'Gizmo' Williams highlights CFL Hall of Fame class

HAMILTON, Ontario -- Henry "Gizmo" Williams, the 5-foot-6
speedster who revolutionized CFL special-teams play during his
14-year career with the Edmonton Eskimos, was inducted into the
Canadian Football Hall of Fame on Friday.

Former players Matt Dunigan, Bobby Jurasin and Allen Pitts and
builder Victor Spencer also were inducted.

"This is just another chapter in my life," Williams said.
"It's not about how you start, it's how you finish and that's the
message I try to give people about life."

Williams, now 44, returned a record 26 punts for touchdowns,
including five in one season. He also returned three kickoffs and
five missed field goals for touchdowns, caught 21 TD passes and ran
for another score.

Williams remains the league's career leader in punt returns
(1,003), punt return yards (11,177), kickoff returns (335) and
kickoff return yards (7,354) and often punctuated his return TDs
with a flip. Williams' most memorable play was a 115-yard missed
field goal return for a TD in Edmonton's 38-36 Grey Cup win over
Toronto in 1987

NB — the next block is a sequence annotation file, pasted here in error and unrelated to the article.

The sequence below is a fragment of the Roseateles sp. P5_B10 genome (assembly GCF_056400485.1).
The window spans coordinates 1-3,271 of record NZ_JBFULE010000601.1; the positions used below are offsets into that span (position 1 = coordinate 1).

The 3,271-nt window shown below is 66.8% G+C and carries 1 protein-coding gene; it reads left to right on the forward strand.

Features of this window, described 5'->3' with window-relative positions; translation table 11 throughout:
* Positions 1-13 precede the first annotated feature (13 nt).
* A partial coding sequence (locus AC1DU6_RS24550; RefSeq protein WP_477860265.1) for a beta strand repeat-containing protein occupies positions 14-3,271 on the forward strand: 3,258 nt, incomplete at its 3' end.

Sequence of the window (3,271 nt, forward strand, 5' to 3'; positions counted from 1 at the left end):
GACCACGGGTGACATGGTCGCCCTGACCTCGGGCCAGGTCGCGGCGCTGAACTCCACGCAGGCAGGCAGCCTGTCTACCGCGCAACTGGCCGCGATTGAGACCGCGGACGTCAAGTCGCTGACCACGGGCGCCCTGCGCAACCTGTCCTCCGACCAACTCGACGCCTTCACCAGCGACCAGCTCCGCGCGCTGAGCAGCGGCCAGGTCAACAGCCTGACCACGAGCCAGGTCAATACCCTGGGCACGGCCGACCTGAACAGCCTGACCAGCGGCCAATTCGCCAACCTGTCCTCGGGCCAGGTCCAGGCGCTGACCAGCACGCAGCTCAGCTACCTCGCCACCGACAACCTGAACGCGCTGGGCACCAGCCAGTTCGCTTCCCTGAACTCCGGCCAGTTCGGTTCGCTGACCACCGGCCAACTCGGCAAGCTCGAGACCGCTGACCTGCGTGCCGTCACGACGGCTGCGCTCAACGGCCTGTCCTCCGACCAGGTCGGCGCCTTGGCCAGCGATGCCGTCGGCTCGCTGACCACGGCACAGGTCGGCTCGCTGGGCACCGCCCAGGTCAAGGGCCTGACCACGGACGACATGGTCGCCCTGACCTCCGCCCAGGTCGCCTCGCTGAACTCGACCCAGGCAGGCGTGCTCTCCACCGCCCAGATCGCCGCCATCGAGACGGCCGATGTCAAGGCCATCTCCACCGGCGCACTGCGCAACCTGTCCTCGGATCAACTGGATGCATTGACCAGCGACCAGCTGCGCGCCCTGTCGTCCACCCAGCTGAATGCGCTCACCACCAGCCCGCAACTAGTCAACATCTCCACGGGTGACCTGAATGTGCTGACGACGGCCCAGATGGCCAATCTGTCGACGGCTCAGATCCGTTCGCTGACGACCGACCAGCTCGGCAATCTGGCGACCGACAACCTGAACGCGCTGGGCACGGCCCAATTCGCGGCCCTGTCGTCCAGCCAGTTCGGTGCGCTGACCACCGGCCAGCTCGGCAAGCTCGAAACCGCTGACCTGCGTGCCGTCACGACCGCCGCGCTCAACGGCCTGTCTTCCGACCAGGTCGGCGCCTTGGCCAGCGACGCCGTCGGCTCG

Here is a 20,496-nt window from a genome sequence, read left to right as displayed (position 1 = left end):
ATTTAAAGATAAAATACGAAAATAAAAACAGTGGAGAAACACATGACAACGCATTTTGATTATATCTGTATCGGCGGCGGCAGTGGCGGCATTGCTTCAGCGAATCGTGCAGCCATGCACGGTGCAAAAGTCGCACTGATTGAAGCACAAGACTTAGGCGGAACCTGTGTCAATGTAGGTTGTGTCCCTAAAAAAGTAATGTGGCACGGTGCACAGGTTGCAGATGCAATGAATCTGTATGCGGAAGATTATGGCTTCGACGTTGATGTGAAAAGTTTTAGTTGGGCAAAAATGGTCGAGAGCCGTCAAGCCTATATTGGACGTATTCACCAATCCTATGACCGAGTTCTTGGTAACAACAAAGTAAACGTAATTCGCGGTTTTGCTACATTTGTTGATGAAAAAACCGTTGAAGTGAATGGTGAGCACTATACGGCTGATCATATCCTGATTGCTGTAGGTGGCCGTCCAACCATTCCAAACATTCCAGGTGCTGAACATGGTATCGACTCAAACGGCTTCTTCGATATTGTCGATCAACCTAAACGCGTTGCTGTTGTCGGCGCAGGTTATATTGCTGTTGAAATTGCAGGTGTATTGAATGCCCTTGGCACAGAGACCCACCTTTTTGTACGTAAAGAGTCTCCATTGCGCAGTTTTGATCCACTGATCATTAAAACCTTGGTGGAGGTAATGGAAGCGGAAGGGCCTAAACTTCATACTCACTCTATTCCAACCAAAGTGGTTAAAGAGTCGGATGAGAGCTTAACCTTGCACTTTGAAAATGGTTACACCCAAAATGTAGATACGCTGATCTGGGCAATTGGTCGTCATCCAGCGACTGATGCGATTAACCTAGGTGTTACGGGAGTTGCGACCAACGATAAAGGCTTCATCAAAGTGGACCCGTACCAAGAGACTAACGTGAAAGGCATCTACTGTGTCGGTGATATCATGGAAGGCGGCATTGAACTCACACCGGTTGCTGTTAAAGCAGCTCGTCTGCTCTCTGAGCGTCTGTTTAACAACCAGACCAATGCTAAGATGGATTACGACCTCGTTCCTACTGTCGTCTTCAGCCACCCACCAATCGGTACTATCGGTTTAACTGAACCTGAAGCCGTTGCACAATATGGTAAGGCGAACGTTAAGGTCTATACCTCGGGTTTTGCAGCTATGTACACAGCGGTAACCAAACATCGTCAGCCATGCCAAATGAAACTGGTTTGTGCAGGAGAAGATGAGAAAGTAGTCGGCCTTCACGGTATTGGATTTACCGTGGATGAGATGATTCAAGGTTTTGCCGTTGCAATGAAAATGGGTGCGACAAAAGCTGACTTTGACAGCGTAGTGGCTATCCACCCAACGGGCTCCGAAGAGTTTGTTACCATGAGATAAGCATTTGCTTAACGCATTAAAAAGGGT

"This is humbling,but I feel like many of my friends have been
cheated,too, guys that I've played with," Williams said. "I'm
going into the Hall of Fame but people don't know there were guys
who made blocks and were the ones who did it for me."

Dunigan played for six teams -- Edmonton, B.C., Toronto,
Winnipeg, Birmingham and Hamilton -- during his 14-year CFL career,
twice winning the Grey Cup ('87 with the Eskimos and '91 with the
Argos). A concussion during the '96 season forced Dunigan to retire
with 43,857 career passing yards and 306 TDs.

Pitts spent his 11-year career with Calgary. He remains the
CFL's career receiving yardage leader with 14,891 yards and
participated in five Grey Cups, winning twice.

Jurasin spent 13 seasons in the CFL (1986-'97 with Saskatchewan,
two games in '98 with Toronto). He appeared in two Grey Cups with
the Riders, winning in '89. He's third in career sacks with 142
behind Grover Covington (157) and Elfrid Payton (154).

Spencer, a Vancouver native who turns 82 in November,
spearheaded a group that landed the B.C. franchise in 1954. He
spent nine years on the Lions' executive and helped Vancouver land
the '55 Grey Cup.

When the Lions had financial troubles in 1976, Spencer received
the inaugural Lionbacker Certificate to begin a franchise-saving
bond drive.